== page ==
Just as some asset classes gravitate towards high fees, some assets are geared towards low fees. Indexed products such as ETFs and index mutual funds usually offer relatively low fees and are therefore attractive to value conscious investors. When evaluating these products, it is important to keep in mind that there are often alternatives available from several providers (for instance multiple S&P 500 Index Funds.) Since the products are all essentially the same, the level of fees is likely to be the main source of diverging returns in the future; therefore, it really pays to select the lowest cost provider for indexed products. Remember, in general the more mainstream the asset class, the lower the fees, and vice versa.

Fee-conscious investors should pay careful attention to one particular type of mutual fund. Although mutual funds in general are not inherently expensive, some of them carry front-end load charges of as much as 5.5% of the investment amount. This initial hit to your principal makes it very difficult to outperform the market going forward. Many financial professionals (including the author) recommend never buying any mutual fund that carries significant sales charge since similar alternatives are often available without the charge. If you do decide to purchase funds with a front-end fee, make sure that you research the fund thoroughly and are sure that you are getting sufficient value (in the form of expected future performance) in return for paying the fee. (Find out how to get the bank to pay you for using their services, not the other way around. Check out Cut Your Bank Fees.)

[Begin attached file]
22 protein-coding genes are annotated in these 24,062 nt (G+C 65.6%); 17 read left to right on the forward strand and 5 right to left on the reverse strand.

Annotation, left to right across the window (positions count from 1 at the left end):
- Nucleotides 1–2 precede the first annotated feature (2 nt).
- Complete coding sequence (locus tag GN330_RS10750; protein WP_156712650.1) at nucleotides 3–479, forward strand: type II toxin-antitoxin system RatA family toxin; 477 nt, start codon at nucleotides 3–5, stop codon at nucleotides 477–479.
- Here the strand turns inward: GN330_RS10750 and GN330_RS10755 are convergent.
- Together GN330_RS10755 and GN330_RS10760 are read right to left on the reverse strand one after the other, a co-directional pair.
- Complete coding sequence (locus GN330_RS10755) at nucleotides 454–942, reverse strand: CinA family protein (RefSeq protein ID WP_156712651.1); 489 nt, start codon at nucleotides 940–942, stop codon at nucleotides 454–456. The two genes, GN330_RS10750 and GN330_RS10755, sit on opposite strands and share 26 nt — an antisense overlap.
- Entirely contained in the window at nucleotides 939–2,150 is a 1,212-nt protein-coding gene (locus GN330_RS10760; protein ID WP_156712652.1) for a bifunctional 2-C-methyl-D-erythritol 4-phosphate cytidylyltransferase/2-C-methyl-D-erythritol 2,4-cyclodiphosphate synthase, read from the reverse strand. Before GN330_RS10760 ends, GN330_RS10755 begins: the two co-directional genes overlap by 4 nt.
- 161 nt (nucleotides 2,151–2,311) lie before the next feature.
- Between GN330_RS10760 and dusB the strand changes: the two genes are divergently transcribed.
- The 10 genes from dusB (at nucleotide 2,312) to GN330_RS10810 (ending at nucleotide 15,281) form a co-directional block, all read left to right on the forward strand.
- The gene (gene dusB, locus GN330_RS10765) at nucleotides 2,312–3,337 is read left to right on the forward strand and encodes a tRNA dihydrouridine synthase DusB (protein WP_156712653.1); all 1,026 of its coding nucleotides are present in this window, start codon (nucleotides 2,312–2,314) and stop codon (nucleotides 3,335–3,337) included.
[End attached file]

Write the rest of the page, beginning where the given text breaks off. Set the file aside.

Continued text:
The Bottom Line
Fees are one of the main determinants of investment returns and over time investors that minimize fees tend to maximize performance. However, it is important not to let fees dominate your investment decision making process. Investors should select the appropriate investment provider for them and determine their appropriate asset allocation to help meet their financial goals. Only then should the investor turn their attention towards minimizing fees within the construct of their investment program.